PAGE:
We never do…

‘before’ and ‘afters’ because you never see a year down the line in those images where someone has put all the weight back on. We focus on general health and wellbeing, feeling great about yourself. People stumble upon my stuff online and think ‘oh, that woman looks like me’. The majority of women don’t look like women in health magazines. That’s why I’m so passionate about growing Too Fat To Run, to show people what normal is.

There’s a misconception that unless…

you look like a model you’re not healthy and that’s not true. Especially in women over a certain age. Most people who follow my blog are 35 plus. There’s a lot of women who have had kids and they know they’re never going back to their 20 year old self, even with the best intentions of healthy eating and exercising. It’s about setting achievable goals not ones that you’ll never get to. I want people to feel better. It sounds clichéd but a healthy mind leads to a healthy body. When you don’t exercise after getting into a good routine, you really feel it. So many women suffer from depression and anxiety about how they look. Running is something where you set your own goals and no one else can impact them.

Our default setting is…

sitting on the sofa. We always want to take the easiest option and there are so many more desirable options than going for a run. Whether it’s going to the cinema or meeting your friends we live in a world where everyone else is doing something fabulous. What I try and do is combine those things. For example, there’s a great social life to be had at the end of a race. When I started I didn’t know any other runners and now I’d say 50% of my friends are involved in running. That’s the best way to integrate it into your life, not by thinking ‘oh, I haven’t been to the gym this week’ but making it about how I want my life to be lived.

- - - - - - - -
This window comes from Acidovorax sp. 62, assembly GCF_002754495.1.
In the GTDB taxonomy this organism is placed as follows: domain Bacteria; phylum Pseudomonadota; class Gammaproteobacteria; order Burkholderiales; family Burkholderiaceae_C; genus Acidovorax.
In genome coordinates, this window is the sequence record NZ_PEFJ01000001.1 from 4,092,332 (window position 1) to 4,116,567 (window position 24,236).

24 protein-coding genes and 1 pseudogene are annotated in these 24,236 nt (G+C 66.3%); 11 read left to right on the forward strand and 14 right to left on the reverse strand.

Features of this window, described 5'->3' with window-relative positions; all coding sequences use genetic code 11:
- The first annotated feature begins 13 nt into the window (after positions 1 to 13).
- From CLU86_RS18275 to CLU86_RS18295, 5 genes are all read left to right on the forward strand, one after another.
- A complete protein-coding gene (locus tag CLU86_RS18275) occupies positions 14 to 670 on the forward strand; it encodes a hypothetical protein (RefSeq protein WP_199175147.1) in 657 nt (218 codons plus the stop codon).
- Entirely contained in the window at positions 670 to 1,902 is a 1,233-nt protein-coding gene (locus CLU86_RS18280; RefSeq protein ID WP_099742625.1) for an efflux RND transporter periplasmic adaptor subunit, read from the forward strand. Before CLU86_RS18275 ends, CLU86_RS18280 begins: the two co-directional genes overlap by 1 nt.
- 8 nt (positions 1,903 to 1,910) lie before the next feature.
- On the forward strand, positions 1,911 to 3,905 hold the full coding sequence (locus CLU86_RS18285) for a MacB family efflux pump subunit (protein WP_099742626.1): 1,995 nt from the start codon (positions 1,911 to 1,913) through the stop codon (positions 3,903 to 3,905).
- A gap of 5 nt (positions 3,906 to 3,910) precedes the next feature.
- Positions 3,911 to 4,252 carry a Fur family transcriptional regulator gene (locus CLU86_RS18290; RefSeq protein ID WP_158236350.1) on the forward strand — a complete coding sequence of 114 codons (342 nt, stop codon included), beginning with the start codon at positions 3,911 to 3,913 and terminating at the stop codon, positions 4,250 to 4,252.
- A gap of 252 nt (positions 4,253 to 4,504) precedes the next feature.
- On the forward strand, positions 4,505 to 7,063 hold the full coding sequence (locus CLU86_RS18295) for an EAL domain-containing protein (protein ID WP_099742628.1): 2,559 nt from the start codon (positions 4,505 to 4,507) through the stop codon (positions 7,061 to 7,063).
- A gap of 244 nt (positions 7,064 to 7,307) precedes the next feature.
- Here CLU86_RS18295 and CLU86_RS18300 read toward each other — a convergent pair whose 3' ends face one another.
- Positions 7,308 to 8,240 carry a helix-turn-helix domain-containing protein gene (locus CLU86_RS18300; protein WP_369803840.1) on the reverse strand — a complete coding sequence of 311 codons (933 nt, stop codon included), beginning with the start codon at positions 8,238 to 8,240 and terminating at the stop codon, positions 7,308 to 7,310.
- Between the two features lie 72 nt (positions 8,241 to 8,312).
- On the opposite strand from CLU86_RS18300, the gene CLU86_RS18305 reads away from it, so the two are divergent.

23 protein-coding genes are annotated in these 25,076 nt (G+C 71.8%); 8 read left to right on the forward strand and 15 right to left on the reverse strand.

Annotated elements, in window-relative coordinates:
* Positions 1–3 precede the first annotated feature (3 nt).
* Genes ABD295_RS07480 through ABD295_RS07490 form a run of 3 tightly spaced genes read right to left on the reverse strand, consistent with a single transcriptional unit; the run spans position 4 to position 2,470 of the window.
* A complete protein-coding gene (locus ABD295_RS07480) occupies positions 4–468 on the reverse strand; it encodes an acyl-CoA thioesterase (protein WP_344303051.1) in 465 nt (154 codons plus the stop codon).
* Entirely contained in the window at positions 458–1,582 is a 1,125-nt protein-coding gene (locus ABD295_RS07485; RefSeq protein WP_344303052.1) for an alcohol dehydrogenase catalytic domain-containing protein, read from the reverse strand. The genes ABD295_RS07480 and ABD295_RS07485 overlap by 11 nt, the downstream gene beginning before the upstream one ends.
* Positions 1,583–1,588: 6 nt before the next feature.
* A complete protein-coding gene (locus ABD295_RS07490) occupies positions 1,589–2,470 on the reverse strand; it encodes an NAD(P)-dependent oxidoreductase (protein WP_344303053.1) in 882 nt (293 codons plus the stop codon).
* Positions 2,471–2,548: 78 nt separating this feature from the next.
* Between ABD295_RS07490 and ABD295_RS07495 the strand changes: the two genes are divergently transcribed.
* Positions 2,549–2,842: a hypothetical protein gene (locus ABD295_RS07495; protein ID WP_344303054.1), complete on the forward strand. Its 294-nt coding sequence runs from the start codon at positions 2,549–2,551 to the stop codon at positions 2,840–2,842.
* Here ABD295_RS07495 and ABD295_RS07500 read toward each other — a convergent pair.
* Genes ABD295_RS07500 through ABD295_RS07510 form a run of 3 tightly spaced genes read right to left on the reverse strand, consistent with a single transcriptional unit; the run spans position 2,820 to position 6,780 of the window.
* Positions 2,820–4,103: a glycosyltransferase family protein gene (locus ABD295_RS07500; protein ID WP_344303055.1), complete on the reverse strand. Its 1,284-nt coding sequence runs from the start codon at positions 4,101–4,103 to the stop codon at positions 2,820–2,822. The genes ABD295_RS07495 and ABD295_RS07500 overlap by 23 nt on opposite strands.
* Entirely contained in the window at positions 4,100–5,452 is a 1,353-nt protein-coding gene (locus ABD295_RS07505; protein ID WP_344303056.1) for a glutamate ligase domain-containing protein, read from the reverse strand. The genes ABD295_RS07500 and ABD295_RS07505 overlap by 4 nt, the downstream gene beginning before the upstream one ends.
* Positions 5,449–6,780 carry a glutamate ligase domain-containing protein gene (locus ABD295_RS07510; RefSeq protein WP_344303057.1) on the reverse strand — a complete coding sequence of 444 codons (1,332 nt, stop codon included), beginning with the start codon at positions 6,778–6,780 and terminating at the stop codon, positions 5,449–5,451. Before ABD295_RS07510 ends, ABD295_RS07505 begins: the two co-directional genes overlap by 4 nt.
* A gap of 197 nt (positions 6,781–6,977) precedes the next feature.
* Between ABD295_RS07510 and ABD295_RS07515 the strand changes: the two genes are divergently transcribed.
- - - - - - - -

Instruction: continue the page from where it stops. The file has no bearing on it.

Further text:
We’re obsessed with…

metrics. Most women get on the scales at least once a week, some once a day. They assess their sense of worth by what those numbers say on the scales, or by what size jeans they’re wearing. I’d much prefer to be happy in my own skin than be a size 10 and unhappy. But it’s something you have to do personally.After having my daughter I realised…I wanted to appreciate what I’d got. After you complete a long run you find a sense of self respect. Okay, you might have a soft belly or this bit of extra weight but I’ve just run 26 miles you’re suddenly aware of what you’re body is capable of. Your body is not there to make you look good, your body is there to house you for your entire life. When you make that switch you begin to love your body more. Not in how you feel about it but how you treat it. So now I fuel my body much better than I did in my 20s.